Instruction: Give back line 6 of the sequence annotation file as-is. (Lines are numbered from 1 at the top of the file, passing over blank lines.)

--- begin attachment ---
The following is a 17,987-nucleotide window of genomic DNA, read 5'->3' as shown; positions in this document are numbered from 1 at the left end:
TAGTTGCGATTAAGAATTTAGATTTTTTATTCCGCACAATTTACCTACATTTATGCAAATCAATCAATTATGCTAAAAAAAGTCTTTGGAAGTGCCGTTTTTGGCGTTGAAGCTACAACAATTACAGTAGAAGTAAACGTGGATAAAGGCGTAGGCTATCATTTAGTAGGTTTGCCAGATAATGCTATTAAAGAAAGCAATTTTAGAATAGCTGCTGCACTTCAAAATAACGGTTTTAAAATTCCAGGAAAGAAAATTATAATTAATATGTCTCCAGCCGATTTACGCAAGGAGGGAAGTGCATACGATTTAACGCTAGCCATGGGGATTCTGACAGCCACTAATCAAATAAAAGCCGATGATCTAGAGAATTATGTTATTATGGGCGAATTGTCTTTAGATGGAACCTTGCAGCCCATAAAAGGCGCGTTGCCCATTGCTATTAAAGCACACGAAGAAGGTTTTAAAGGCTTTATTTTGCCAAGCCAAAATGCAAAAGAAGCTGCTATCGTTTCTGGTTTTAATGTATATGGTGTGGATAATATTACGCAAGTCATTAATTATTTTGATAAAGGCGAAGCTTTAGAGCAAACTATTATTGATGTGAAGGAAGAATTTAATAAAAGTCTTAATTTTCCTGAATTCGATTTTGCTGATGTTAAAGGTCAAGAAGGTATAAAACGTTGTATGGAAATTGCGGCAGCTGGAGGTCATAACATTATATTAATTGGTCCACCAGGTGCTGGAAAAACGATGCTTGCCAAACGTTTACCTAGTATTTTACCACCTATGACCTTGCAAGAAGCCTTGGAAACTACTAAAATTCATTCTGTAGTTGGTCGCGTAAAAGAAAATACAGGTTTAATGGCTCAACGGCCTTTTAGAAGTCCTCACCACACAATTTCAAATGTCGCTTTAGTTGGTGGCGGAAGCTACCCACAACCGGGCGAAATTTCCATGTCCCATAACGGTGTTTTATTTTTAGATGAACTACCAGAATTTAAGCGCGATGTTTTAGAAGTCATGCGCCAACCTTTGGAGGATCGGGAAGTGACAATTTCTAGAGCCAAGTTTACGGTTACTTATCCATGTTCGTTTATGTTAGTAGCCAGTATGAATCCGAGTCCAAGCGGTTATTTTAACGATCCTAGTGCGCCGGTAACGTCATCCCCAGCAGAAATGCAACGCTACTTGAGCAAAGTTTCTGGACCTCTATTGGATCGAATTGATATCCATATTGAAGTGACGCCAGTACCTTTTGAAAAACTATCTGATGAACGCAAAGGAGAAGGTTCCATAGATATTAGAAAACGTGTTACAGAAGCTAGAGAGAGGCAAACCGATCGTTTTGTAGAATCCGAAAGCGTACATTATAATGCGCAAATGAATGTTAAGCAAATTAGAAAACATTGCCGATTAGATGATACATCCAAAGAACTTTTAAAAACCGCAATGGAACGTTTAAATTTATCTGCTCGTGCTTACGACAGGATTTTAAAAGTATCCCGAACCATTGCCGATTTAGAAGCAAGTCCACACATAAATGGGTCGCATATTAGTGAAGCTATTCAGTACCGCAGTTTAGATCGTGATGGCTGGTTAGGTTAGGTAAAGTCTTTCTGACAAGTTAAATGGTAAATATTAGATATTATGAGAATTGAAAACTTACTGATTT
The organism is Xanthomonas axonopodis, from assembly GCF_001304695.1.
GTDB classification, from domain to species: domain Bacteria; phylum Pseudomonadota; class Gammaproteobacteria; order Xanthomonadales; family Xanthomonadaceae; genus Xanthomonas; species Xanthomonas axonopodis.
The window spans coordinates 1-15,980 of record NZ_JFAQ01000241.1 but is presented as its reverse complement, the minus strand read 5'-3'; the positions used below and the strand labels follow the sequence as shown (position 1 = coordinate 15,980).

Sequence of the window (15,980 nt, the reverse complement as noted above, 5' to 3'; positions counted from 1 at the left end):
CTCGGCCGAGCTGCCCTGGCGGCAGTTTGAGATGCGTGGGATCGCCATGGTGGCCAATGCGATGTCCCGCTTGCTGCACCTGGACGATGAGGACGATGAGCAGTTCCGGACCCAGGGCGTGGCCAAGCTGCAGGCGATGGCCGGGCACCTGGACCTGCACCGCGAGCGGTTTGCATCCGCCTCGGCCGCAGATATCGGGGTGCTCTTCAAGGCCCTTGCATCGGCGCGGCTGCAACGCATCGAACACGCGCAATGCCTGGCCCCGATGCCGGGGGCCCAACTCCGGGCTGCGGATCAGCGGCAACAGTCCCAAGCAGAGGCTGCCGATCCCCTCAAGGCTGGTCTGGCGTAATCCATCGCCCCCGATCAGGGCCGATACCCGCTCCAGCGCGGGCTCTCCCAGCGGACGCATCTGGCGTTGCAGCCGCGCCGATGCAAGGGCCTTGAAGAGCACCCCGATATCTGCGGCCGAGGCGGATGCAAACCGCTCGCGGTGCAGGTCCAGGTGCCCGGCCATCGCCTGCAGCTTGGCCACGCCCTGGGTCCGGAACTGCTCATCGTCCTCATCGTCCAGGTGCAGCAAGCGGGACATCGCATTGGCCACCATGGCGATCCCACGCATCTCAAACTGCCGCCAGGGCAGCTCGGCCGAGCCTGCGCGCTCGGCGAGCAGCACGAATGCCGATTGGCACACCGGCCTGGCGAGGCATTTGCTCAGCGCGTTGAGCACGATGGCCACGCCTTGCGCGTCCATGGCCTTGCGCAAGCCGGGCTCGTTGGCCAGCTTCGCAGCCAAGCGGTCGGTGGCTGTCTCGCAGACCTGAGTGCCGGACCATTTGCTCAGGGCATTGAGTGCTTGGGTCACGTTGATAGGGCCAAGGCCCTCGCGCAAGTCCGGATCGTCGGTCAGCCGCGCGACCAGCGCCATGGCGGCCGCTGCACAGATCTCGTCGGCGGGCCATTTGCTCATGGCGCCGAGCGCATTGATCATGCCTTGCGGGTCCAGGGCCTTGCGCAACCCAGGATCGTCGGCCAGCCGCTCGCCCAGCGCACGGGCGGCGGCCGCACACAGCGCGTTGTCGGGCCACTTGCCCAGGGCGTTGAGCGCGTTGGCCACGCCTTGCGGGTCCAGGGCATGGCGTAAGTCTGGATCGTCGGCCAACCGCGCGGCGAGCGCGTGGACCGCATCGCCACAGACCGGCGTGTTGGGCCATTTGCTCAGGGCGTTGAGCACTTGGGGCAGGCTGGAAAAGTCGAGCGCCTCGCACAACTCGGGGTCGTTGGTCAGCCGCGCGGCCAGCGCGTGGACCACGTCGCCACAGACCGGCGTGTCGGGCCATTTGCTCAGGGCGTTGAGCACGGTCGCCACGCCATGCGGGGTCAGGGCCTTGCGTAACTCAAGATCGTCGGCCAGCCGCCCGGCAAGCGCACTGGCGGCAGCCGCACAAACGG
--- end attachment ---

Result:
Sequence of the window (15,980 nt, the reverse complement as noted above, 5' to 3'; positions counted from 1 at the left end):